The Life of the Party

Mary wrapped her blue cotton shawl over her shoulders. She knew the night air would later become chilly. She called to her son hammering on something in the workshop and set out for the synagogue, nestled down at the end of the ox cart-burrowed street. Jesus, hearing the invitation from his mother, quickly brushed off the sawdust from his tunic, grabbed his mantle and threw it over his head. He cinched a leather belt in place, quickly washed his face and hands and ran off to catch up to his mother who was halfway to the synagogue and the wedding celebration.

“Jesus, would you bring the fish that I bought from Peter?”

“Yes mother. Is there anything else?

“No, son.”

“I will return to the house and bring the fish. Go ahead with out me.”

“I’ll wait. With such a son, I will walk with you to greet our neighbors on this festive day.”

“Yes, mother, I’ll hurry.”

Jesus returned minutes later, running down the slope with three fish in his hand, the translucent fish tails flapping.

When he had caught up to Mary he said, “Father loved to go to weddings and to listen to the music.  He loved to be with his friends. Father was a quiet man until he came to a wedding. Then he would smile from ear to ear and sing all of the wedding songs. I remember his unstoppable smile. I could see that weddings had a special place in his heart.”

“Yes, I wish he were here.” Mary answered. “At the weddings he would look into my eyes and tell me that the twinkle in my eyes had reminded him of the stars on the night when you were born. Come let’s go in before I start crying and the stars begin flowing.”

Jesus and his mother entered the large thatched-roofed synagogue after removing their shoes. Inside they greeted their neighbors.  Dusty feet were washed and dried by the bride’s father, the host. Blessings were bestowed on the household and then Mary asked to see the newly weds.

The bride and groom sat outside in the middle of an expansive garden. They were seated at the center of a low cypress wood table near a Sycamore fig tree.  A large canopy shielded them from the hot afternoon sun. Jesus recognized the table as one of his workshop creations. Many of the guests had seated themselves around the table for the start of the wedding feast. Children scurried around the tables, giggling their pleasure at finding so many of their friends. The whole town had come to celebrate.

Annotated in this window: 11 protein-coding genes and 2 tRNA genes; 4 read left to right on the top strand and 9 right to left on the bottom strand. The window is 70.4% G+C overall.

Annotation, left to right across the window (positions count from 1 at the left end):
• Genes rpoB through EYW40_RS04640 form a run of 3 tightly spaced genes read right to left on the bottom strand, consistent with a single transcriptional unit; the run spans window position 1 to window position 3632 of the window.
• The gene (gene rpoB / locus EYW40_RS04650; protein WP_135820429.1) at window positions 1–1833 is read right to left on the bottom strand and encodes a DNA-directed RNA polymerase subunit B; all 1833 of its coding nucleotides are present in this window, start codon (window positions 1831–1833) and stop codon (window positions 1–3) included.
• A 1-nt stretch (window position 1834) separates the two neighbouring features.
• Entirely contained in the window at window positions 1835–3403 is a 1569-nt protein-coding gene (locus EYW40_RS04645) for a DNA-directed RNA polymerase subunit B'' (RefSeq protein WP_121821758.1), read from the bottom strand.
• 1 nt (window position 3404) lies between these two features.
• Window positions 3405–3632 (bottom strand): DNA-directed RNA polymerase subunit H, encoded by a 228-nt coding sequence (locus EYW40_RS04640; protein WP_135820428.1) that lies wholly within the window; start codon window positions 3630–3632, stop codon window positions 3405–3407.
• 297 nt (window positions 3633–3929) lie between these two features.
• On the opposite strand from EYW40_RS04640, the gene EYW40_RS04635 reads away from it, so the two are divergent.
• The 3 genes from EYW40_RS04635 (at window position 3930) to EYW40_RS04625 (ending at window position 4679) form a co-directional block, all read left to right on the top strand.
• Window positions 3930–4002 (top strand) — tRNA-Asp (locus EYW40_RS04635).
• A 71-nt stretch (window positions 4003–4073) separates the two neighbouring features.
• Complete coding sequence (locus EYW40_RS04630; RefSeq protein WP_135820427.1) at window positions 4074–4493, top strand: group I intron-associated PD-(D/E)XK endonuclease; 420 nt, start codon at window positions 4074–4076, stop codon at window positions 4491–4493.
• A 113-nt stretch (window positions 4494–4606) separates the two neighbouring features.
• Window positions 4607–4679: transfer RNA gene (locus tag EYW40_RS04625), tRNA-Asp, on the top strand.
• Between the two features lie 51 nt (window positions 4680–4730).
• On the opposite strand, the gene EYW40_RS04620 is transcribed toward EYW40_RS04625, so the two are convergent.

Their town, Khirbet Kana, was located nine miles northeast of Nazareth and about nine miles east of the Sea of Galilee. It was nestled against the southern hills of Upper Galilee. The Bet Netofa Valley, which lay between Cana and Nazareth, was situated about half way between the Mediterranean Sea and the Sea of Galilee.

As Mary began talking with the exuberant couple, Jesus walked over and sat down with the men discussing Cana’s political landscape within the Roman Empire. From their heated discussion he could hear that they were unwilling subjects of Rome. The local authority was King Herod and King Herod reported to the Roman Emperor Tiberius. They decried the fact that Roman rule limited the power of the Sanhedrin, the Jewish court with its own legislative and judicial authority. They earnestly looked for the deliverer of their own people.  Jesus listened while stoking the fire with a branch.

The men sat around the glowing coals of a fire pit used for cooking. The three fish that Jesus had brought were placed on the fire pit’s heated stones. In the middle of the pit, a large pot held boiling lamb stew seasoned with salt, onions, garlic, cumin coriander, mint, dill and mustard. Dates and grapes, cheese, wine, vegetables, fruit and eggs were in plentiful supply. Common serving bowls were set on the feast table along with wild honey to sweeten the meal.